The world of college athletics turned upside down this summer. In the past month alone, the College Football Playoff committee proposed expanding the field from four teams to 12, and the Supreme Court unanimously ruled against the NCAA’s business model, with Justice Brett Kavanaugh writing it “would be flatly illegal in almost any other industry in America.” A few weeks later, college athletes were allowed to profit off their name, image, and likeness for the first time ever.
As if all that news wasn’t enough, the Houston Chronicle’s Brent Zwerneman reported Wednesday that Texas and Oklahoma reached out to the SEC about potentially joining. According to The Athletic’s Max Olson, there hadn’t been “any hints dropped at any point” about the potential departures during recent Big 12 athletic director meetings. The bombshell was not met with any outright denial from the schools, making the news sturdier than Texas A&M fans might want it to be. Furthermore, on Thursday night, as the Big 12 began discussing its future and contingency plans in light of the news, neither Texas nor Oklahoma took part, per Yahoo’s Pete Thamel. Simply put: This is real, and if it comes to fruition it would alter the college sports landscape as we know it. What exactly does this all mean? Let’s break it down below.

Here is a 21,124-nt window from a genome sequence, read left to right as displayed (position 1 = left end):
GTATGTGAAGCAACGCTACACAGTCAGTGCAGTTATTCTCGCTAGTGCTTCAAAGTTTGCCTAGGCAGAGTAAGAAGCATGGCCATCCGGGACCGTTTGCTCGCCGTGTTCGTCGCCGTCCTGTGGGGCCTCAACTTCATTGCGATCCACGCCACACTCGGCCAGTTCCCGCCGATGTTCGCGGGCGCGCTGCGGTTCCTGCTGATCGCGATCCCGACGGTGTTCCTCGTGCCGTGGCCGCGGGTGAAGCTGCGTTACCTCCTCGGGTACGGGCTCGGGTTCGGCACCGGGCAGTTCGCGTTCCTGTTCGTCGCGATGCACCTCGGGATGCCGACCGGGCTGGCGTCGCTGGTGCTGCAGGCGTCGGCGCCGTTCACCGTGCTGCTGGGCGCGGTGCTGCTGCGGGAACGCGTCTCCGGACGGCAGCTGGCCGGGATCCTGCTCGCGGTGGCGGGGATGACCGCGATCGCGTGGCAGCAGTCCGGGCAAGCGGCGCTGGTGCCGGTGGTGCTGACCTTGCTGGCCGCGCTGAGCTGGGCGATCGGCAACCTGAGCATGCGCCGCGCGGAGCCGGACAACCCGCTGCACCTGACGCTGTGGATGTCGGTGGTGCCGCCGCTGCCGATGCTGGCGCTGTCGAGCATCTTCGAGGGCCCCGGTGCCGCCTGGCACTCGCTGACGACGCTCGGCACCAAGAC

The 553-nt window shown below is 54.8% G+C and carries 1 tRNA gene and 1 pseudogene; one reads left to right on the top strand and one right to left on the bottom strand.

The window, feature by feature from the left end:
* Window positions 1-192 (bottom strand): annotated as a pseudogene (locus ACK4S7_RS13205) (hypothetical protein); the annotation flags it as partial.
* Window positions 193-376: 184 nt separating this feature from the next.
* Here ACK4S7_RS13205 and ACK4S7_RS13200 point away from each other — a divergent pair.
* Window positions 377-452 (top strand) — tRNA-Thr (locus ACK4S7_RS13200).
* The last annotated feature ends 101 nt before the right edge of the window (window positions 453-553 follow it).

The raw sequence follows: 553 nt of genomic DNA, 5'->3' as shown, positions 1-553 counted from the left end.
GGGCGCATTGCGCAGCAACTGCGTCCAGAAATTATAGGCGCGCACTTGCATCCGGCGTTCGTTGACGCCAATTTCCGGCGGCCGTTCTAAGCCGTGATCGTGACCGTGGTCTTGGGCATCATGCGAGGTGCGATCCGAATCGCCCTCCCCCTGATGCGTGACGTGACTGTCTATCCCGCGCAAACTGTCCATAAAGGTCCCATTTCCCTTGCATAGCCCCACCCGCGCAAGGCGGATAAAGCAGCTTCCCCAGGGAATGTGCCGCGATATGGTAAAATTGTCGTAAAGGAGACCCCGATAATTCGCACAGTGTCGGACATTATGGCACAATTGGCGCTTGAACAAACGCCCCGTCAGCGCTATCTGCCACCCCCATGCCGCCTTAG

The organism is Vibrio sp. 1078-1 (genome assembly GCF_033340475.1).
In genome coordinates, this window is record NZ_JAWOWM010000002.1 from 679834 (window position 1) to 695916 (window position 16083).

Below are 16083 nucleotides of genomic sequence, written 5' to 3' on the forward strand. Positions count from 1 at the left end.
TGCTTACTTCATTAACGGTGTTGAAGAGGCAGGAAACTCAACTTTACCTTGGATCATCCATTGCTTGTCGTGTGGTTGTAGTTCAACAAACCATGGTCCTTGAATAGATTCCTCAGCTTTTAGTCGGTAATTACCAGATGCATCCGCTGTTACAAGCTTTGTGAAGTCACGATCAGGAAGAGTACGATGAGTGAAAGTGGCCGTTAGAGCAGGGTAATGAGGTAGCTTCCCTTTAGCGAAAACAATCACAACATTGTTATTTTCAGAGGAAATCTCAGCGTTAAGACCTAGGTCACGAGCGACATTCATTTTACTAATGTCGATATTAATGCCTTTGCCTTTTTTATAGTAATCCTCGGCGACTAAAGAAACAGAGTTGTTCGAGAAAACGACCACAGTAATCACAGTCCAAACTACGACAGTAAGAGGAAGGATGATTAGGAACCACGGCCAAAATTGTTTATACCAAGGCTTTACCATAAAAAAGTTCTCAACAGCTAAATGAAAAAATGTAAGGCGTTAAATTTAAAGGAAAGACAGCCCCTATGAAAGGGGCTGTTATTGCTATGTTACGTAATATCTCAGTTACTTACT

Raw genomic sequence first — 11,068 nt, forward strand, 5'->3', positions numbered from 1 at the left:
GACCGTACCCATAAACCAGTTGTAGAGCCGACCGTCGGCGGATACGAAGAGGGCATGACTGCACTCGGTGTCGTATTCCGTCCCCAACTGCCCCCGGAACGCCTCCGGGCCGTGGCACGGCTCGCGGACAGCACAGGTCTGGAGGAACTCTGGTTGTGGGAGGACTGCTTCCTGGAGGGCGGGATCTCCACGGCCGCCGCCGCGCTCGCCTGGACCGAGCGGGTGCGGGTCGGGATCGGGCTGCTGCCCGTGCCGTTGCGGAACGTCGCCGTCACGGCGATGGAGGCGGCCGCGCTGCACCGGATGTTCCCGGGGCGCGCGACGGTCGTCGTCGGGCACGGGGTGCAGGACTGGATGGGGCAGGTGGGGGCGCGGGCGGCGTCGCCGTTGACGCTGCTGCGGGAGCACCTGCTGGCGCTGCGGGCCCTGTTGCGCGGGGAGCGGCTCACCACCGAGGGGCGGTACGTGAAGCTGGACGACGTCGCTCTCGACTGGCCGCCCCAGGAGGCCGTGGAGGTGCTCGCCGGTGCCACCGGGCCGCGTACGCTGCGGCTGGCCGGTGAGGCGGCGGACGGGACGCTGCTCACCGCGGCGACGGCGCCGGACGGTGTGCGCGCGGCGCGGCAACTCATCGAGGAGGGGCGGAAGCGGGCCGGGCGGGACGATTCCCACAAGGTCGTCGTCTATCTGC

Why would Texas and Oklahoma leave the Big 12?
Money. The SEC is one of the most financially stable Power 5 conferences, generating $720.6 million in revenue for the 2019 fiscal year, per USA Today. That paid out to about $45 million per member school. Meanwhile, the Big 12 reported $439 million for the 2019 fiscal year, paying members between $38.2 million and $42 million. But the number for the SEC could soon jump.
The SEC also just agreed to a $3 billion television deal with Disney that will pay the conference roughly $300 million per year over 10 years, beginning in 2024. As The Athletic’s Sam Khan Jr. reports, the Big 12’s current TV deals with ESPN and Fox will end in 2025, and “neither network was ready to discuss a new deal” in the spring.
If Texas and Oklahoma were to leave for the SEC, they’d have higher financial floors and ceilings.
Why would the SEC want Texas and Oklahoma?
Same answer: money. Texas ($223.9 million) and Oklahoma ($163.1 million) were the highest and eighth-highest revenue-generating public schools, respectively, in the nation in 2018-19. By adding both schools, the SEC could surpass the Big Ten—which has led the way in Power 5 revenue each of the past two years—for the highest-earning conference.
Will the SEC accept them? And what will it take?
Yes, the SEC would do this, despite contention from Texas A&M, currently the only Texas-based SEC school. The financial gain from adding Texas would be simply too sweet to pass on.
Texas and Oklahoma need 11 of the SEC’s 14 schools to vote in favor of the move for expansion to be approved. Per the Austin American-Statesman’s Kirk Bohls, Texas A&M and Missouri (a former Big 12 member) would each vote against adding the schools.
Wait, wait, wait—aren’t Texas and Oklahoma basically mortal enemies?! Why would they do this together?